Improving Equality of Educational Opportunity in India ~ New OPHI Research at RES Conference

How do we increase equal opportunities in education? The first study to explore this question empirically through the extent and correlates of equality of educational opportunity across India was presented at the Royal Economic Society’s 2010 annual conference in March 2010.

Equality of educational opportunities promotes socio-economic mobility and better future economic outcomes. The research by Niaz Asadullah of the University of Reading and Gaston Yalonetzky of the Oxford Poverty and Human Development Initiative, University of Oxford examines how equality of educational opportunities varies among Indian states.

They find that, in general, income poverty reduction supports greater equality of educational opportunities. But it was not the only cause: in some states – such as West Bengal and Orissa – educational inequality was significantly reduced despite high levels of rural income poverty.

Drs Asadullah and Yalonetzky look at the level of education that people achieved compared with their background (social class, religion, gender and whether they live in rural or urban areas) across states in India between 1983 and 2004. In an ideal situation of equality of opportunity, people’s life chances and achievements should not be affected by their background. But they find important inequalities between groups.

The authors find that the states that were most successful at reducing income poverty – such as Kerala, Punjab and Andhra Pradesh – were also successful at improving educational opportunities. States that were unsuccessful at reducing poverty – such as Bihar, Assam and Madhya Pradesh – were the least equal in terms of educational opportunities.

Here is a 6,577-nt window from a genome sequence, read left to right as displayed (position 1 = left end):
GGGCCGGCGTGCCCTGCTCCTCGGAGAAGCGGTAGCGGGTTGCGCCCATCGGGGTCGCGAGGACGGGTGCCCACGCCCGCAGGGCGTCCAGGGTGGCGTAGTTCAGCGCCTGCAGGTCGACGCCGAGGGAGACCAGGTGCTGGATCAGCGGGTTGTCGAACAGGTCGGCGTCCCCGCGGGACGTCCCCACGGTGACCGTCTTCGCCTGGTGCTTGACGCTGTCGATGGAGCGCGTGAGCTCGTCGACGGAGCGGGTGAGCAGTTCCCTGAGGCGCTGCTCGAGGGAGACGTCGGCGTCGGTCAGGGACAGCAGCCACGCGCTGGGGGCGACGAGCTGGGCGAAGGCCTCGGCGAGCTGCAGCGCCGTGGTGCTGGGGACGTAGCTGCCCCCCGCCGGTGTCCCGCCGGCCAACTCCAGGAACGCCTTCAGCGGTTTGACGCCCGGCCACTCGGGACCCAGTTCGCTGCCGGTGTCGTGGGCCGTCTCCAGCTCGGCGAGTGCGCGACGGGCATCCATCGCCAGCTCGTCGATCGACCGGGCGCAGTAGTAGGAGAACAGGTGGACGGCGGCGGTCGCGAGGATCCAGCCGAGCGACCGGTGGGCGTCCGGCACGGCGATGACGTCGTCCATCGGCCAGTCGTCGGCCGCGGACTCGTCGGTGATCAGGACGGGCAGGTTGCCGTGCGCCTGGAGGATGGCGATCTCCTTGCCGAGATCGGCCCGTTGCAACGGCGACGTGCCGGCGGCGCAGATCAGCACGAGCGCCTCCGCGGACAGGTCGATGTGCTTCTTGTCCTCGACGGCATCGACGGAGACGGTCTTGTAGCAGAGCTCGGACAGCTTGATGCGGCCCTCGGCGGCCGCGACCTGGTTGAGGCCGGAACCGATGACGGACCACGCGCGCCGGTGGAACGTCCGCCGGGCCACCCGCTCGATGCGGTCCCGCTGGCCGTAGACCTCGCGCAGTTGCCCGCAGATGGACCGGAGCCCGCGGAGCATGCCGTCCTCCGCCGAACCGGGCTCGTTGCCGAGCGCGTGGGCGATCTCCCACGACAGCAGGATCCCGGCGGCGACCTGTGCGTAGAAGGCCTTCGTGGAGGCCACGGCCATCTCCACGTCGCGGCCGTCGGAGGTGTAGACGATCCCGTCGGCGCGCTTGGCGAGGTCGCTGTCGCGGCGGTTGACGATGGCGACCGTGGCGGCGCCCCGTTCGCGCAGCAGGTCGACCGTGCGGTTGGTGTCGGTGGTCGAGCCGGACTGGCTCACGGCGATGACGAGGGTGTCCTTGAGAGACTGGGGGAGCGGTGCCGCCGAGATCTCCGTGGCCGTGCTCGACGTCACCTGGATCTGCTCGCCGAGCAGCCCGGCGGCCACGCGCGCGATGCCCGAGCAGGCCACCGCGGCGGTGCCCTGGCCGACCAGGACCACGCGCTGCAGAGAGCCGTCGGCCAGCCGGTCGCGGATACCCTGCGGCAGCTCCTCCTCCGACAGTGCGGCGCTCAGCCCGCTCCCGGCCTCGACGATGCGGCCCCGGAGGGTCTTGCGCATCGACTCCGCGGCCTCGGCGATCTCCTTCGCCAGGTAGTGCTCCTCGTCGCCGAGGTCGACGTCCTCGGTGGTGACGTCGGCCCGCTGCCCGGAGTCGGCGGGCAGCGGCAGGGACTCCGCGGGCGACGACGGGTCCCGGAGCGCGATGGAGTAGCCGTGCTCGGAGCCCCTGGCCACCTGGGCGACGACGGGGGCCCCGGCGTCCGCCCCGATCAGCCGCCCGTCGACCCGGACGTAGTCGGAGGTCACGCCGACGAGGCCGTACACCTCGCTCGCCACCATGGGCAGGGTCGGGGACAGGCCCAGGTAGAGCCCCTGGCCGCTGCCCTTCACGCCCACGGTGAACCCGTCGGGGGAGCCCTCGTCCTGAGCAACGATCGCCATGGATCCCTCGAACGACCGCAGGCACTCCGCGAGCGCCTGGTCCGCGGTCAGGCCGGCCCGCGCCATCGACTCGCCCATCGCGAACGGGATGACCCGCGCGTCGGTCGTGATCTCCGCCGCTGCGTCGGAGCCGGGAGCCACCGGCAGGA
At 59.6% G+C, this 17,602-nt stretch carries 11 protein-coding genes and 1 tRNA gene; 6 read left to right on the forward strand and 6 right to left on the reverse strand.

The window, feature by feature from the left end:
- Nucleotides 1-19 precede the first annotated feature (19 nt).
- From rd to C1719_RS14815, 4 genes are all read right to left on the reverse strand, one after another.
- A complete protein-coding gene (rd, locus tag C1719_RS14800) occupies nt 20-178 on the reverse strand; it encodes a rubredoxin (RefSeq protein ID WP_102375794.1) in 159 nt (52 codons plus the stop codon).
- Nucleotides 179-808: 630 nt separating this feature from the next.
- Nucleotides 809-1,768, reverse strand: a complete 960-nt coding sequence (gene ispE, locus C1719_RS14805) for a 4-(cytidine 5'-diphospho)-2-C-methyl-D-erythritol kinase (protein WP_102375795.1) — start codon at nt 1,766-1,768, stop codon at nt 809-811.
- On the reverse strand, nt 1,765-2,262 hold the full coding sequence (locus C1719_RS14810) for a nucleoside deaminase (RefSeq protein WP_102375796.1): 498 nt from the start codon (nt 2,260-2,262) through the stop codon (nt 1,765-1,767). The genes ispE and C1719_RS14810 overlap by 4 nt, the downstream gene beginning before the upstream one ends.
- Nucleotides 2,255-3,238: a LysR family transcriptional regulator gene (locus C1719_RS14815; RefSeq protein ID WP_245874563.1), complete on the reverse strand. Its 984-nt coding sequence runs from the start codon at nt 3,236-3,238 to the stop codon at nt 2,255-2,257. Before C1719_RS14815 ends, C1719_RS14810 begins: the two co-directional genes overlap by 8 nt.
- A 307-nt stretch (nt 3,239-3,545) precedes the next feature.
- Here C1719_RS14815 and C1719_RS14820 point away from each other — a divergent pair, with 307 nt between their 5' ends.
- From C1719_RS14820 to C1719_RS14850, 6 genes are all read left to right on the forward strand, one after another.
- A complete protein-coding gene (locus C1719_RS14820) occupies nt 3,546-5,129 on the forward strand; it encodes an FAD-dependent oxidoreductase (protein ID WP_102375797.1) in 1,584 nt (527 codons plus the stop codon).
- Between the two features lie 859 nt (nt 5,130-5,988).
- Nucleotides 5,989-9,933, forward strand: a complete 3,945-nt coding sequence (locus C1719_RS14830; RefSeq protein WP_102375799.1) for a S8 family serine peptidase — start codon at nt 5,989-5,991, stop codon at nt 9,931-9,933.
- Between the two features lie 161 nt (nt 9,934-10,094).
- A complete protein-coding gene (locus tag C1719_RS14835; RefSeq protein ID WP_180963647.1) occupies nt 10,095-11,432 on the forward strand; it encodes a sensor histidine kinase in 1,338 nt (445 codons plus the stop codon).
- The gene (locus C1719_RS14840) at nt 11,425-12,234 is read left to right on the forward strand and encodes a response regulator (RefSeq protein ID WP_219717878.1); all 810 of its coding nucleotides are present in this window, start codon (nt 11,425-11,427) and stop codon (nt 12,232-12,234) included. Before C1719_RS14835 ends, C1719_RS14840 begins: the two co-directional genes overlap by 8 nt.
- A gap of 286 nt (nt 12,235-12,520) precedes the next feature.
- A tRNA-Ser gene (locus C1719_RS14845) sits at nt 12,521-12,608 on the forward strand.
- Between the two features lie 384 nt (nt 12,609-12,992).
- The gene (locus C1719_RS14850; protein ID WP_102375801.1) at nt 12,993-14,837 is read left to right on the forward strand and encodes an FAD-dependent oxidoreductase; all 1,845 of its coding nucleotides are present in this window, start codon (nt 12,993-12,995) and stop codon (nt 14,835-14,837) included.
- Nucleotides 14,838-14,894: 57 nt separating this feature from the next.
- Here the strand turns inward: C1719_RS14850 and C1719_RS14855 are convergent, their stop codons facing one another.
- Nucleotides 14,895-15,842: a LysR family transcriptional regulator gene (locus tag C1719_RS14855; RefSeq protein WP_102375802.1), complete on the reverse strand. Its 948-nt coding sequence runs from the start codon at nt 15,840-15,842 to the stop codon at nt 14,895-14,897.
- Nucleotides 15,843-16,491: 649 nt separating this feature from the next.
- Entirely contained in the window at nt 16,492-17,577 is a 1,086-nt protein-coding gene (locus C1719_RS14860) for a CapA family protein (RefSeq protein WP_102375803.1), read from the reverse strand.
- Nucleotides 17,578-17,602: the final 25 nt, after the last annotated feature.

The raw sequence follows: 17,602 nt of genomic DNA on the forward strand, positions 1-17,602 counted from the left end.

Kerala was the most successful state at reducing poverty between 1983 and 2004. Already among the least opportunity unequal states for education in 1983, Kerala reduced this inequality to become the least unequal in 2004. In 1983, 56% of the population had completed at least primary education and 13% at least secondary education. By 2004, primary education completion had risen to 76% and secondary to 30%.

Other states in the North East (such as Tripura) and South (such as Tamil Nadu) also became less unequal in educational opportunity.

Conversely, the Northern states of Rajasthan and Uttar Pradesh became more unequal in terms of educational opportunity. The incidence of rural poverty is high in the Eastern states of Bihar, Orissa and West Bengal. Yet both West Bengal and Orissa made significant progress in reducing inequality of educational opportunity, while the situation worsened in Bihar.

The paper raises a key question – which kinds of income poverty reduction increase equal opportunities in domains such as education? – which is of interest for its own sake and is also a key determinant of future economic outcomes. It is a critical question because not all income poverty reduction supports greater equality of educational opportunities.

Notes for editors: ‘Inequality of educational opportunity in India: Changes over time and across states’ by Niaz Asadullah and Gaston Yalonetzky was presented at the Royal Economic Society’s Annual Conference, 29-31 March, 2010.

Niaz Asadullah is a Lecturer at the University of Reading. Gaston Yalonetzky is a Research Officer at the Oxford Poverty and Human Development Initiative, Department of International Development, University of Oxford.